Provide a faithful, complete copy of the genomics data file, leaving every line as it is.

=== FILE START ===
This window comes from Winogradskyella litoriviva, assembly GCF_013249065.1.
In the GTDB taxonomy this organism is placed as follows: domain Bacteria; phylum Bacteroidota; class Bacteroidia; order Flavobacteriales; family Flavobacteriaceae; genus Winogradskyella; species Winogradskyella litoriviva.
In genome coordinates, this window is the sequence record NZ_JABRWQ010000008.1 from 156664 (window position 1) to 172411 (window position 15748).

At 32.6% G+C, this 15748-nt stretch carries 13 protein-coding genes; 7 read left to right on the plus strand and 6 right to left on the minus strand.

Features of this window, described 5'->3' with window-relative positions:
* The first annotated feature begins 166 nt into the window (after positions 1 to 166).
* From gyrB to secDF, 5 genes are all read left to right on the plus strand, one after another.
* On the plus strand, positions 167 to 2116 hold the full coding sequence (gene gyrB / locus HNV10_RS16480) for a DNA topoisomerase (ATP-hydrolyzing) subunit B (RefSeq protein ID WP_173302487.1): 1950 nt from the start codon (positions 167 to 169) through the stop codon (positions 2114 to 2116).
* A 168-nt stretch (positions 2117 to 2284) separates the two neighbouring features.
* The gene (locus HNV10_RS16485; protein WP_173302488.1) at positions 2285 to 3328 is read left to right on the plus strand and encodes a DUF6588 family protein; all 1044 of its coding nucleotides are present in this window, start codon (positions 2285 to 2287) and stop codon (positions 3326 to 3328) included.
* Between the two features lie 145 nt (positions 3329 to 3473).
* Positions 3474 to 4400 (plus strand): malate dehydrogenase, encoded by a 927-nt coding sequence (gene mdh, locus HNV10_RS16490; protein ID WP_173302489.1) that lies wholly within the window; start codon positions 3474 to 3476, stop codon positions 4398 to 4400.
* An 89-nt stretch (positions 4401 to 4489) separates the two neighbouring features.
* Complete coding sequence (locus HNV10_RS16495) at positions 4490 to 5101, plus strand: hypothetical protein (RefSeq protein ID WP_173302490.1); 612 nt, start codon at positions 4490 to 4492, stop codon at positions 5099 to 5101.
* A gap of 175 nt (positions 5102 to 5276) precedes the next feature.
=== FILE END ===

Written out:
This window comes from Winogradskyella litoriviva, assembly GCF_013249065.1.
In the GTDB taxonomy this organism is placed as follows: domain Bacteria; phylum Bacteroidota; class Bacteroidia; order Flavobacteriales; family Flavobacteriaceae; genus Winogradskyella; species Winogradskyella litoriviva.
In genome coordinates, this window is the sequence record NZ_JABRWQ010000008.1 from 156664 (window position 1) to 172411 (window position 15748).

At 32.6% G+C, this 15748-nt stretch carries 13 protein-coding genes; 7 read left to right on the plus strand and 6 right to left on the minus strand.

Features of this window, described 5'->3' with window-relative positions:
* The first annotated feature begins 166 nt into the window (after positions 1 to 166).
* From gyrB to secDF, 5 genes are all read left to right on the plus strand, one after another.
* On the plus strand, positions 167 to 2116 hold the full coding sequence (gene gyrB / locus HNV10_RS16480) for a DNA topoisomerase (ATP-hydrolyzing) subunit B (RefSeq protein ID WP_173302487.1): 1950 nt from the start codon (positions 167 to 169) through the stop codon (positions 2114 to 2116).
* A 168-nt stretch (positions 2117 to 2284) separates the two neighbouring features.
* The gene (locus HNV10_RS16485; protein WP_173302488.1) at positions 2285 to 3328 is read left to right on the plus strand and encodes a DUF6588 family protein; all 1044 of its coding nucleotides are present in this window, start codon (positions 2285 to 2287) and stop codon (positions 3326 to 3328) included.
* Between the two features lie 145 nt (positions 3329 to 3473).
* Positions 3474 to 4400 (plus strand): malate dehydrogenase, encoded by a 927-nt coding sequence (gene mdh, locus HNV10_RS16490; protein ID WP_173302489.1) that lies wholly within the window; start codon positions 3474 to 3476, stop codon positions 4398 to 4400.
* An 89-nt stretch (positions 4401 to 4489) separates the two neighbouring features.
* Complete coding sequence (locus HNV10_RS16495) at positions 4490 to 5101, plus strand: hypothetical protein (RefSeq protein ID WP_173302490.1); 612 nt, start codon at positions 4490 to 4492, stop codon at positions 5099 to 5101.
* A gap of 175 nt (positions 5102 to 5276) precedes the next feature.